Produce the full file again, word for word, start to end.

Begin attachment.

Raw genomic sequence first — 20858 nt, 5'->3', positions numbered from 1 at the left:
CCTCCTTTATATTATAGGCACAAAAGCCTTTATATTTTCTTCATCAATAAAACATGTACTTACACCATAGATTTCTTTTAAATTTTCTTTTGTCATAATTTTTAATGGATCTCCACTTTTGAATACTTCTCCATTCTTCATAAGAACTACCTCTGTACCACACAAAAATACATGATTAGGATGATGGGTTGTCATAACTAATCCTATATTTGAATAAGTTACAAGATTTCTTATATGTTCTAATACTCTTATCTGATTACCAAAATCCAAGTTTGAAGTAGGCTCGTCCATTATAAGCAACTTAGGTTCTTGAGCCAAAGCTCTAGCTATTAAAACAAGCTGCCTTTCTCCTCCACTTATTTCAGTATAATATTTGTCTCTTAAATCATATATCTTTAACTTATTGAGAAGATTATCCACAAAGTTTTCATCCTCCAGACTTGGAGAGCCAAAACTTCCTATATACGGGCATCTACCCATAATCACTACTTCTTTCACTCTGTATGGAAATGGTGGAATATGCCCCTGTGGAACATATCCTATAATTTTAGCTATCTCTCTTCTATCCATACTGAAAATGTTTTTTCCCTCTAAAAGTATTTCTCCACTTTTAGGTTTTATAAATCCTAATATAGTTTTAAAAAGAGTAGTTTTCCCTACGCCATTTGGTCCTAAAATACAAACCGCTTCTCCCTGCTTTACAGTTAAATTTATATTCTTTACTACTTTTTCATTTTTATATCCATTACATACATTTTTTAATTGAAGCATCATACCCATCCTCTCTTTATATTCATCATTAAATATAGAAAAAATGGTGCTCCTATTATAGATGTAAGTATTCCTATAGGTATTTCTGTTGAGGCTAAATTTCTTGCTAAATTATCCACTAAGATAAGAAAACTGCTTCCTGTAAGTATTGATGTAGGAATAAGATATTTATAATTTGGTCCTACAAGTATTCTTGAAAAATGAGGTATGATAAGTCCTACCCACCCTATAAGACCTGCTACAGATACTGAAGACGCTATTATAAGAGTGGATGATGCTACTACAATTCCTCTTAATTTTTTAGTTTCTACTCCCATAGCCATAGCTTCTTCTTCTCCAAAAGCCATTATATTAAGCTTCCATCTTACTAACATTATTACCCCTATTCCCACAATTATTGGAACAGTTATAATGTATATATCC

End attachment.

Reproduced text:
Raw genomic sequence first — 20858 nt, 5'->3', positions numbered from 1 at the left:
CCTCCTTTATATTATAGGCACAAAAGCCTTTATATTTTCTTCATCAATAAAACATGTACTTACACCATAGATTTCTTTTAAATTTTCTTTTGTCATAATTTTTAATGGATCTCCACTTTTGAATACTTCTCCATTCTTCATAAGAACTACCTCTGTACCACACAAAAATACATGATTAGGATGATGGGTTGTCATAACTAATCCTATATTTGAATAAGTTACAAGATTTCTTATATGTTCTAATACTCTTATCTGATTACCAAAATCCAAGTTTGAAGTAGGCTCGTCCATTATAAGCAACTTAGGTTCTTGAGCCAAAGCTCTAGCTATTAAAACAAGCTGCCTTTCTCCTCCACTTATTTCAGTATAATATTTGTCTCTTAAATCATATATCTTTAACTTATTGAGAAGATTATCCACAAAGTTTTCATCCTCCAGACTTGGAGAGCCAAAACTTCCTATATACGGGCATCTACCCATAATCACTACTTCTTTCACTCTGTATGGAAATGGTGGAATATGCCCCTGTGGAACATATCCTATAATTTTAGCTATCTCTCTTCTATCCATACTGAAAATGTTTTTTCCCTCTAAAAGTATTTCTCCACTTTTAGGTTTTATAAATCCTAATATAGTTTTAAAAAGAGTAGTTTTCCCTACGCCATTTGGTCCTAAAATACAAACCGCTTCTCCCTGCTTTACAGTTAAATTTATATTCTTTACTACTTTTTCATTTTTATATCCATTACATACATTTTTTAATTGAAGCATCATACCCATCCTCTCTTTATATTCATCATTAAATATAGAAAAAATGGTGCTCCTATTATAGATGTAAGTATTCCTATAGGTATTTCTGTTGAGGCTAAATTTCTTGCTAAATTATCCACTAAGATAAGAAAACTGCTTCCTGTAAGTATTGATGTAGGAATAAGATATTTATAATTTGGTCCTACAAGTATTCTTGAAAAATGAGGTATGATAAGTCCTACCCACCCTATAAGACCTGCTACAGATACTGAAGACGCTATTATAAGAGTGGATGATGCTACTACAATTCCTCTTAATTTTTTAGTTTCTACTCCCATAGCCATAGCTTCTTCTTCTCCAAAAGCCATTATATTAAGCTTCCATCTTACTAACATTATTACCCCTATTCCCACAATTATTGGAACAGTTATAATGTATATATCC